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Unit Overview


Employment relations is fundamental to productive work and is therefore an important aspect of any country's economy and society, but what is 'employment relations'? Is it about unions, about strikes, about negotiation of wages and conditions, about freedom of contract? What happens when a manager wants to introduce some changes or a worker is concerned about safety issues? Why are employment relations good in some companies but not in others? How do systems of employment relations respond to external disruptions? By examining employment relations, work and society, this unit lays the foundations for the study of employment relations and so helps the student to answer questions such as these. The unit discusses the nature of work and the relationship between employer and employee, and considers the role of key actors, that is management, the state and trade unions. It explores areas of conflict and cooperation and the different ways in which conflict can be handled. The unit offers a foundational opportunity to learn about the dynamics of employment relations, and work and the implications for society.

6 points
(see Timetable)
Semester 1UWA (Perth)Face to face
Details for undergraduate courses
  • Level 1 core unit in the Work and Employment Relations major sequence
  • Level 1 elective

Students are able to (1) express the contextual factors that contribute to employment relations; (2) identify the key actors in the employment relationship and describe their roles; (3) explain cooperation or conflict in the workplace; and (4) describe the significance of employment relations and work to society and economy.


Indicative assessments in this unit are as follows: (1) tutorial activities; (2) critical assessment exercises; and (3) examinable assessments. Further information is available in the unit outline.

Student may be offered supplementary assessment in this unit if they meet the eligibility criteria.

Unit Coordinator(s)
Elly Leung
Unit rules
IREL1101/2201 Foundations of Employment Relations
Contact hours
lectures/tutorials/seminars/workshops: up to 3 hours per week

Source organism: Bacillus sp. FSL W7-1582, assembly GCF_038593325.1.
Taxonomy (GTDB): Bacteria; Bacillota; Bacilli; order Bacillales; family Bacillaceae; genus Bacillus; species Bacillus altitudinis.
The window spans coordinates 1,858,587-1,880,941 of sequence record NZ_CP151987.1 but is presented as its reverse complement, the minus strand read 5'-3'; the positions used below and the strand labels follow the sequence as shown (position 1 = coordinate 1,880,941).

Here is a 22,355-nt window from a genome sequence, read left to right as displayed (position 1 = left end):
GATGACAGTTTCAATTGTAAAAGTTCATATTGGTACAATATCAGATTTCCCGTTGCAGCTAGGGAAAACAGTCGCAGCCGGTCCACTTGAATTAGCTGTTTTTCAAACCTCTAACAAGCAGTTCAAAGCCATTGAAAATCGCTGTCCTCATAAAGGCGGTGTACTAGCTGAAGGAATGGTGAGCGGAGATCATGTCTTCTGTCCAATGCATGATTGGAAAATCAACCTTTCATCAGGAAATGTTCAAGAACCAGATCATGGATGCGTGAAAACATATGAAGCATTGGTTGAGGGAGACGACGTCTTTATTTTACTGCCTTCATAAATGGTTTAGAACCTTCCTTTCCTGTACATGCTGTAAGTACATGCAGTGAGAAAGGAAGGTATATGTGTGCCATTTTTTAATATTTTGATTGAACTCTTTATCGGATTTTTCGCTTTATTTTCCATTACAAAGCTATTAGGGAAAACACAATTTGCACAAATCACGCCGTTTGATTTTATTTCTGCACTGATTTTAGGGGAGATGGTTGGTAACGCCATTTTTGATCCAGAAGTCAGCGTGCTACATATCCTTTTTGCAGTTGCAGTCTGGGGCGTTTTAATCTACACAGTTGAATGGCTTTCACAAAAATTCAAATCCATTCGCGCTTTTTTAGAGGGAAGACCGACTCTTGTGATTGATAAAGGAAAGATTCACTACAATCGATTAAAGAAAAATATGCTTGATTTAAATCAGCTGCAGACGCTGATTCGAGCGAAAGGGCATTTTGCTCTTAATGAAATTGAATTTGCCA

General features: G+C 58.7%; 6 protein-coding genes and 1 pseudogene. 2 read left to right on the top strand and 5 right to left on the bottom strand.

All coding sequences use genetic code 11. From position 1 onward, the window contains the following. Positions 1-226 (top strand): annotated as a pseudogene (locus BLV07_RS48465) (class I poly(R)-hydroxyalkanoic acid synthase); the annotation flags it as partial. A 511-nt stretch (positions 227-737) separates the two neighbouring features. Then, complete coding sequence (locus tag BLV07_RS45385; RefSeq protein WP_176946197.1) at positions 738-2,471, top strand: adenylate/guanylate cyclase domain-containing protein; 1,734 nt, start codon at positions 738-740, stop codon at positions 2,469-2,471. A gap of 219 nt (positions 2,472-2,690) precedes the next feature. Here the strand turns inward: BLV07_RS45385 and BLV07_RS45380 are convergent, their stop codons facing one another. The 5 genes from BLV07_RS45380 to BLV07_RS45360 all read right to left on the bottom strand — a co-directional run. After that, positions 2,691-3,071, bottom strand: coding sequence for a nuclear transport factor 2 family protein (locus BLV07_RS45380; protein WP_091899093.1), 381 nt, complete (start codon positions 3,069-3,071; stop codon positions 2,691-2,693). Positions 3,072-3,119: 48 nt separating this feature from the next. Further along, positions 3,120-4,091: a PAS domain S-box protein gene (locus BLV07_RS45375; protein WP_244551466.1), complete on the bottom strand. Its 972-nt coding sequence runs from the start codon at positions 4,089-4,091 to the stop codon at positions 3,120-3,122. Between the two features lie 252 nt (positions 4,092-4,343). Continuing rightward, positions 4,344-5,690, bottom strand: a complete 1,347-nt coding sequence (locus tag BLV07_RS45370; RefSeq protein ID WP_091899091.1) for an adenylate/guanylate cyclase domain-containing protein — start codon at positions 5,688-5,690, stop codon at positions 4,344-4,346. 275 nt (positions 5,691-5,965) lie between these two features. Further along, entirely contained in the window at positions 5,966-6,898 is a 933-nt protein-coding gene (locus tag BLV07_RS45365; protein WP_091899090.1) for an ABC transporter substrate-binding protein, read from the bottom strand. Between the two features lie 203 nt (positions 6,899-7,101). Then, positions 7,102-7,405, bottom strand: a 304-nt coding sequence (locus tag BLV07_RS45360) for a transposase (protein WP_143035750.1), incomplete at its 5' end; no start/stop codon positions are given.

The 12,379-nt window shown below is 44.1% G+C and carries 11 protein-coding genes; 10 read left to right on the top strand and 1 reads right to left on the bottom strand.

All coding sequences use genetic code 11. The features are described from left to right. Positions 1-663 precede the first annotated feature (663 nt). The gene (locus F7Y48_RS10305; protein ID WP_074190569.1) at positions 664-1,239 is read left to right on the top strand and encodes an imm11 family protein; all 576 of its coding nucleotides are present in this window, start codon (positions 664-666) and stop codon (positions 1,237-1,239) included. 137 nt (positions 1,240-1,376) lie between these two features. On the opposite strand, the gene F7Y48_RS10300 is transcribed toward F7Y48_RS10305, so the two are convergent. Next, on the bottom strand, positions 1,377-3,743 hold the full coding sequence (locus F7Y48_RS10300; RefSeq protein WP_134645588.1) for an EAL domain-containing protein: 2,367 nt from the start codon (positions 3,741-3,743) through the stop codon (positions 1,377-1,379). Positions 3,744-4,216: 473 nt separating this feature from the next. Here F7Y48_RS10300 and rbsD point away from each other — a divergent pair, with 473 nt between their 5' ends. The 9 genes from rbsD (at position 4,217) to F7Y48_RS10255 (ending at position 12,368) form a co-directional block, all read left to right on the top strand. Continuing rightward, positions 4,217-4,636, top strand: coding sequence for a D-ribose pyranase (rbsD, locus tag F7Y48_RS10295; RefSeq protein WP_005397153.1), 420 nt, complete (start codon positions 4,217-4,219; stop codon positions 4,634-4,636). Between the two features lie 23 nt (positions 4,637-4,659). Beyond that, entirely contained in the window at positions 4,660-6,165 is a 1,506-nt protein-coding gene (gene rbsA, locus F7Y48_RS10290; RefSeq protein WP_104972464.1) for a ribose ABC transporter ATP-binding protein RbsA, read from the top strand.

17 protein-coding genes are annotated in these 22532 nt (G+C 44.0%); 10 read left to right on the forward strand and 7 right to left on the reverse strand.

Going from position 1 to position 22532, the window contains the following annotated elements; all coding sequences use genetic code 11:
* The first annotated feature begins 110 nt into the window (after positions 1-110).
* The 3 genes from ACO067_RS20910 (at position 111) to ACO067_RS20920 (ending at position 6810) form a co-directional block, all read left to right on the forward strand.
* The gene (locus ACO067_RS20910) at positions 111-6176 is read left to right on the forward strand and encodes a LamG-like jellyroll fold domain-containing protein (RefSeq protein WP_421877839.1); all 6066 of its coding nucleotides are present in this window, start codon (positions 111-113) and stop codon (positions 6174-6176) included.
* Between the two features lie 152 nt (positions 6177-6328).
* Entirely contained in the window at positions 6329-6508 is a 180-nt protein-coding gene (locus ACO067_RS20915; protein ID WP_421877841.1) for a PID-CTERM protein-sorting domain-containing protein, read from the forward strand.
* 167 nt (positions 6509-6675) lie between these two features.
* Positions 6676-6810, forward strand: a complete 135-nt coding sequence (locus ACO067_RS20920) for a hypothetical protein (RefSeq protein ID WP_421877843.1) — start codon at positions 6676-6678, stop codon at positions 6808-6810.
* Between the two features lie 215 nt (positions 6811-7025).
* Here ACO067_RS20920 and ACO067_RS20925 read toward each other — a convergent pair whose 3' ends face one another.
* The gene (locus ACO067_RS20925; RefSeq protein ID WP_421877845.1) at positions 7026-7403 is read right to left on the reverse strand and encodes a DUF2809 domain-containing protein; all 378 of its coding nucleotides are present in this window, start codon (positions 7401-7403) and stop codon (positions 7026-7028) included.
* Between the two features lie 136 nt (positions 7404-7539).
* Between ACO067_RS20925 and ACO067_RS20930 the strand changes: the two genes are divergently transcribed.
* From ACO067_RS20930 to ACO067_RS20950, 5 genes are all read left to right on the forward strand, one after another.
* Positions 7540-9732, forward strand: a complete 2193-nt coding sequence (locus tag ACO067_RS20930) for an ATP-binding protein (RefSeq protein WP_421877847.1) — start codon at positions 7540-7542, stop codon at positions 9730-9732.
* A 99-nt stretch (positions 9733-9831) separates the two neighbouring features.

The unit offers a foundational opportunity to learn about the dynamics of employment relations, and work and the implications for society.
  • The availability of units in Semester 1, 2, etc. was correct at the time of publication but may be subject to change.
  • All students are responsible for identifying when they need assistance to improve their academic learning, research, English language and numeracy skills; seeking out the services and resources available to help them; and applying what they learn. Students are encouraged to register for free online support through GETSmart; to help themselves to the extensive range of resources on UWA's STUDYSmarter website; and to participate in WRITESmart and (ma+hs)Smart drop-ins and workshops.
  • Unit readings, including any essential textbooks, are listed in the unit outline for each unit, one week prior the commencement of study. The unit outline will be available via the LMS and the UWA Handbook one week prior the commencement of study. Reading lists and essential textbooks are subject to change each semester. Information on essential textbooks will also be made available on the Essential Textbooks. This website is updated regularly in the lead up to semester so content may change. It is recommended that students purchase essential textbooks for convenience due to the frequency with which they will be required during the unit. A limited number of textbooks will be made available from the Library in print and will also be made available online wherever possible. Essential textbooks can be purchased from the commercial vendors to secure the best deal. The Student Guild can provide assistance on where to purchase books if required. Books can be purchased second hand at the Guild Secondhand bookshop (second floor, Guild Village), which is located on campus.
  • Contact hours provide an indication of the type and extent of in-class activities this unit may contain. The total amount of student work (including contact hours, assessment time, and self-study) will approximate 150 hours per 6 credit points.